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Firewall - Evasion Techniques

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  • Firewall - Evasion Techniques

    Some techniques exists for an attacker attempting to evade a firewall.

    IP Address Spoofing
    One way an attacker can attempt to evade a firewall is to appear as something else such as a trusted host. Using spoofing to modify IP address information, the attacker can make the source of the attack appear as if the traffic is coming from a host trusted by the firewall. This may leave the attacker blind meaning he will likely not be able to see the responses from the target host.

    Source Routing
    When using source routing, the attacker designates the route a packet should take through the network in such a way that the designated route should bypass the firewall entirely, evading any restrictions the firewall has in place. Through the use of source routing, it is entirely possible for the attacker to specify the route he wishes the packet to use, instead of leaving it up to the routing protocol the organization has in place. This technique may also enable an attacker to reach a target host that is normally unreachable from the location of the attacker. This may include private RFC 1918 IP addresses that should not be present on the Internet. This kind of attack can also be combined with IP address spoofing to further complicate detection and increase the chance of evasion. When combined with IP address spoofing, the attacker may have the ability to use a spoofed source address and still receive a response. Source routing also known as path addressing, is rarely needed and unless there is a special need, it should be disabled.

    The attacker uses the IP fragmentation technique to divide a packet into extremely small fragments and force the TCP header information into the next fragment. This may result in a situation where the TCP flags field is being forced into the second fragment of the packet. As the first fragment passes, the firewall is unable to check the TCP flags and may let it pass.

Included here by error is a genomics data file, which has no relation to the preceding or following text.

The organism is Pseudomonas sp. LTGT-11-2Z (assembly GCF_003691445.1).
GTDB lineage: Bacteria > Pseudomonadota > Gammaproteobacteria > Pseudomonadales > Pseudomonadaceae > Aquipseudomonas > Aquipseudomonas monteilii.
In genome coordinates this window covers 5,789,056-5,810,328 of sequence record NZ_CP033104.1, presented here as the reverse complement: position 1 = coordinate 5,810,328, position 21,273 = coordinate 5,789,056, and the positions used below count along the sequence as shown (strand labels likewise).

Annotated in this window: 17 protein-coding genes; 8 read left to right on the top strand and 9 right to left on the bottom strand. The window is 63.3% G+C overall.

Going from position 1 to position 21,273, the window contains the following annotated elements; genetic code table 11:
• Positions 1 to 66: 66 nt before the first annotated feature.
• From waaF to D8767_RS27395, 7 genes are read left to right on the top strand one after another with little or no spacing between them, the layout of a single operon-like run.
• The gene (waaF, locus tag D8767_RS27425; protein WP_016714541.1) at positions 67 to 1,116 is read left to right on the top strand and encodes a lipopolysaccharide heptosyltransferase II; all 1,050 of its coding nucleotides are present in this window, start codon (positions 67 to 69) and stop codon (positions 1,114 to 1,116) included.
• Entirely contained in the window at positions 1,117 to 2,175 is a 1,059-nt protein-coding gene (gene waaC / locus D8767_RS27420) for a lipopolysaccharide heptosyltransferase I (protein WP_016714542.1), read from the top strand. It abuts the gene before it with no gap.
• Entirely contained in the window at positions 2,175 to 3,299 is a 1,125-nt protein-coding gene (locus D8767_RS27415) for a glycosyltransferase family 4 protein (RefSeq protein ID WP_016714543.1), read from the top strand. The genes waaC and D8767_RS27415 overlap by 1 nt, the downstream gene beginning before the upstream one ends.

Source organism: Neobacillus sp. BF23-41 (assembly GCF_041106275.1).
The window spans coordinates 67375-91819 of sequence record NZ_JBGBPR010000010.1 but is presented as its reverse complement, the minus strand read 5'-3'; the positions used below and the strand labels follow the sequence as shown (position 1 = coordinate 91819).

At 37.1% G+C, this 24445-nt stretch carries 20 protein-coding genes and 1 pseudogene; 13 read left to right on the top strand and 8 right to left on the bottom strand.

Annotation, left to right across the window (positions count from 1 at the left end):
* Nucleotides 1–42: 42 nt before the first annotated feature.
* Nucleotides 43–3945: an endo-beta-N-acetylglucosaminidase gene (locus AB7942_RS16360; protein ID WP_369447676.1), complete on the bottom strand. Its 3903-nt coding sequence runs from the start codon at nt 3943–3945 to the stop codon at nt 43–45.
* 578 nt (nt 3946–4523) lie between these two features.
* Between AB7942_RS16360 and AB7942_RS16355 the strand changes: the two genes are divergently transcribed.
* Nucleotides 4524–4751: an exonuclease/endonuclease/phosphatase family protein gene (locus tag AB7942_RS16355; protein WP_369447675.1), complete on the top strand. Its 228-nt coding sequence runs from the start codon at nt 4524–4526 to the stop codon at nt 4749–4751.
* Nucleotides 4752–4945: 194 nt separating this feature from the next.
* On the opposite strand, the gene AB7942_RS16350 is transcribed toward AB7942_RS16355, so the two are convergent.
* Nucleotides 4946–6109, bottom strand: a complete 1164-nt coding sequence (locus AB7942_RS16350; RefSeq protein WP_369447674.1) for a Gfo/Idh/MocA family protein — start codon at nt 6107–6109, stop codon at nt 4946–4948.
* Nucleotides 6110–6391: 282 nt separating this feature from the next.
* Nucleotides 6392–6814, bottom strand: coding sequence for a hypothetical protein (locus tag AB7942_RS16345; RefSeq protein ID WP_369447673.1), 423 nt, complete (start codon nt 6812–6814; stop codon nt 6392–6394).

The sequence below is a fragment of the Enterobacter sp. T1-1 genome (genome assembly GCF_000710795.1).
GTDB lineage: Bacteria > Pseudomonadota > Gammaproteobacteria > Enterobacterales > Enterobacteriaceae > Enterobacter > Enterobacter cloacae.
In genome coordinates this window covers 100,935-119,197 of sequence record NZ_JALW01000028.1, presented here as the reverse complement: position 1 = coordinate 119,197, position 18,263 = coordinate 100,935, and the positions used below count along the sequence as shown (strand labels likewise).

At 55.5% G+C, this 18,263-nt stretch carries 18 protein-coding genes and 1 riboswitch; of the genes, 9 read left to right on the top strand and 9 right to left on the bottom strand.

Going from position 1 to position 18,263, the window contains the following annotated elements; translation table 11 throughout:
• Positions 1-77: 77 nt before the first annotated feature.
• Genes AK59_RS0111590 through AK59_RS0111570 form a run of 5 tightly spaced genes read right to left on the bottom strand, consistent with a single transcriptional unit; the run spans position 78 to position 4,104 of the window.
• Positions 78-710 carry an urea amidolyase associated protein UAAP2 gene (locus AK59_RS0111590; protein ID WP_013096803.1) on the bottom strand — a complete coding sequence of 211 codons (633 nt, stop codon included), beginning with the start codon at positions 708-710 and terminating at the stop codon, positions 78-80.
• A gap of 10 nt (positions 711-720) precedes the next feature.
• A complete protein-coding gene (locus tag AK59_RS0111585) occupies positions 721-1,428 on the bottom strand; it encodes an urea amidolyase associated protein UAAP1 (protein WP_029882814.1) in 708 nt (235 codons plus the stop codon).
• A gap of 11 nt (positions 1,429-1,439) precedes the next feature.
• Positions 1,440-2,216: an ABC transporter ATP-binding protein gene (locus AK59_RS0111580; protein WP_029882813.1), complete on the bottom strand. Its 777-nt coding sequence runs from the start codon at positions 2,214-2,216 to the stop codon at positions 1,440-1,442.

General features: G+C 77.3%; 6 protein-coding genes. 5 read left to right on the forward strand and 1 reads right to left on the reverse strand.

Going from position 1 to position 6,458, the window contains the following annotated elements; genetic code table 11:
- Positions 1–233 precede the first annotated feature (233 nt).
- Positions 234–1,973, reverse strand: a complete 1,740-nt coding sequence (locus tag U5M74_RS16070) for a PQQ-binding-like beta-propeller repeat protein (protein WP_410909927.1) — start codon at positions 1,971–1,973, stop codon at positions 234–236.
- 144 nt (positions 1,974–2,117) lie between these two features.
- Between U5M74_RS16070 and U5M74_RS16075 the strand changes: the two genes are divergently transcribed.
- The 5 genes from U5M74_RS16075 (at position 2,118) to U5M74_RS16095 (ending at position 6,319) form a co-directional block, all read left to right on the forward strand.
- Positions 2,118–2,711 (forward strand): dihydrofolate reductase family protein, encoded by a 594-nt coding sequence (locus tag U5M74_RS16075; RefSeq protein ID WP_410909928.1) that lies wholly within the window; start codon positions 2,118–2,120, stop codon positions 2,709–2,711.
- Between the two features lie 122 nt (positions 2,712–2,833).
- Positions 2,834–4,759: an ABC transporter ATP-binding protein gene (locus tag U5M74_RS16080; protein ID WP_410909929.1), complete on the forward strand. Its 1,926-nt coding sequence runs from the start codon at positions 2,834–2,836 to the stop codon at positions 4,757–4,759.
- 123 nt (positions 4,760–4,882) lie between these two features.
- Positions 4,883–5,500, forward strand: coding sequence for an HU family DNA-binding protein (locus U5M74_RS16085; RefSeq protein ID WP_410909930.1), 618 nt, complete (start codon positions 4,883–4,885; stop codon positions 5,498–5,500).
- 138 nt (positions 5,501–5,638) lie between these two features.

Use IP Addresses
    In some cases it is possible to evade or bypass a firewall if the attacker uses an IP address instead of a domain in an URL to access a website. This is because some security appliances only look at names when filtering web traffic. Often this is a configuration option and not a limitation in the device itself. This attack is usually one that is being executed in a browser of some sort. Another option related to this is the use of website anonymizers or open public proxy servers to get around the firewall or website restriction of an organization.

    ICMP Tunneling
    ICMP tunneling is an option for evading a firewall by using the defined rules of the ICMP protocol defined in RFC 792 which states the format and structure of the packet. The issue is that the RFC does not define what the payload of the packet should be, the data portion, and can be completely arbitrary, thus allowing for almost anything to be included. This is also useful for a disgruntled employee to sneak out information from inside an organization.

    ACK Tunneling
    Firewalls may not verify TCP ACK packets which makes these packets useful for tunneling traffic through a firewall thus bypassing the filter in place. The reason for this is that ACK packets are used to acknowledge that previously sent data has been received by the intended host therefore assumed to be legitimate traffic. An attacker can leverage this technique by sending packets with the ACK flag set to bypass or evade firewalls.

    HTTP Tunneling
    The HTTP protocol is also capable of tunneling data through a firewall and works very well as HTTP traffic is commonly allowed through a firewall. HTTP traffic is not just commonly allowed but often being deployed as part of the day-to-day work and almost all organizations have Internet access today.

    Most of these techniques may also aid in evading other kinds of security appliances and is not limited to firewalls.
    Certified Security Geek